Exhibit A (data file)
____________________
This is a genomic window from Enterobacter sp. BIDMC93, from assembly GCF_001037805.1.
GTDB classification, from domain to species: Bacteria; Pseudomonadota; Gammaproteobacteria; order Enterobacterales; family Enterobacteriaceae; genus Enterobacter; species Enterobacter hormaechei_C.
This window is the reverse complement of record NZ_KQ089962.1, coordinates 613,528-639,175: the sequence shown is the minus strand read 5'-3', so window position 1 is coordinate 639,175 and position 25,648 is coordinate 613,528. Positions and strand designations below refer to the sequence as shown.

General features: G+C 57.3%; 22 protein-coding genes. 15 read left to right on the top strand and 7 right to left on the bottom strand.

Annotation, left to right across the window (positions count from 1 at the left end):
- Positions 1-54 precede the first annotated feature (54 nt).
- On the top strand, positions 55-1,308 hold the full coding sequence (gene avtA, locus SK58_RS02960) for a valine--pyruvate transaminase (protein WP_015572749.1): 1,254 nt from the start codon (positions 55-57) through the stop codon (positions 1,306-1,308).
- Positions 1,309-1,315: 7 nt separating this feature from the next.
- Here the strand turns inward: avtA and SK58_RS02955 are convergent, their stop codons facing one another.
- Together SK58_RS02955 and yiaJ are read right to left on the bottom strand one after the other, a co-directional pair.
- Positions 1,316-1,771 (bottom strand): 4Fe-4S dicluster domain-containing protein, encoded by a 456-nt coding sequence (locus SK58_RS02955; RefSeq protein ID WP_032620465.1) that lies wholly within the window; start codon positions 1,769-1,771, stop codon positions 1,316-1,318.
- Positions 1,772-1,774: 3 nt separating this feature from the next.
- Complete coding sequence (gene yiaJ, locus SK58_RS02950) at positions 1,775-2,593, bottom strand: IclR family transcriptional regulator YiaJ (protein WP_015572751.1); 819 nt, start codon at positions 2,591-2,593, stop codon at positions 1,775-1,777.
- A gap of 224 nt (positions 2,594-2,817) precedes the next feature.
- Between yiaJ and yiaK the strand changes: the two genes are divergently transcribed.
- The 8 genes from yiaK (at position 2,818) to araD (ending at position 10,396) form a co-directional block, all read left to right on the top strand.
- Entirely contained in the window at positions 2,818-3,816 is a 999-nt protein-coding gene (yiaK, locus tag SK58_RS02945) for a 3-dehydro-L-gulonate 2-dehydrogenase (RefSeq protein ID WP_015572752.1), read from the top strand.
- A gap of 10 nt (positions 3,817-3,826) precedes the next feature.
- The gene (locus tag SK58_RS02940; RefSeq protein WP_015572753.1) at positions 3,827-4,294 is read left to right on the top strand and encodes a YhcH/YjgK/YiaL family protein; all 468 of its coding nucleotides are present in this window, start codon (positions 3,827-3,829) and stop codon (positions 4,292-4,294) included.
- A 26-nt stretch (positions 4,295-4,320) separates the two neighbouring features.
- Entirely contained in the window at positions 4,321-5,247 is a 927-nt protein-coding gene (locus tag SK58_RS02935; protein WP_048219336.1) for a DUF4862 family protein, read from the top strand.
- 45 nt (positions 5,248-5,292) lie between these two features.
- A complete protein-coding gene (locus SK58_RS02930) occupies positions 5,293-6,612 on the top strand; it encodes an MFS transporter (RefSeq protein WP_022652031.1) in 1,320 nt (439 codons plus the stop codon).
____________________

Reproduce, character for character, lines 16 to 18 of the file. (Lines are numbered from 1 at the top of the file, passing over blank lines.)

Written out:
- The 8 genes from yiaK (at position 2,818) to araD (ending at position 10,396) form a co-directional block, all read left to right on the top strand.
- Entirely contained in the window at positions 2,818-3,816 is a 999-nt protein-coding gene (yiaK, locus tag SK58_RS02945) for a 3-dehydro-L-gulonate 2-dehydrogenase (RefSeq protein ID WP_015572752.1), read from the top strand.
- A gap of 10 nt (positions 3,817-3,826) precedes the next feature.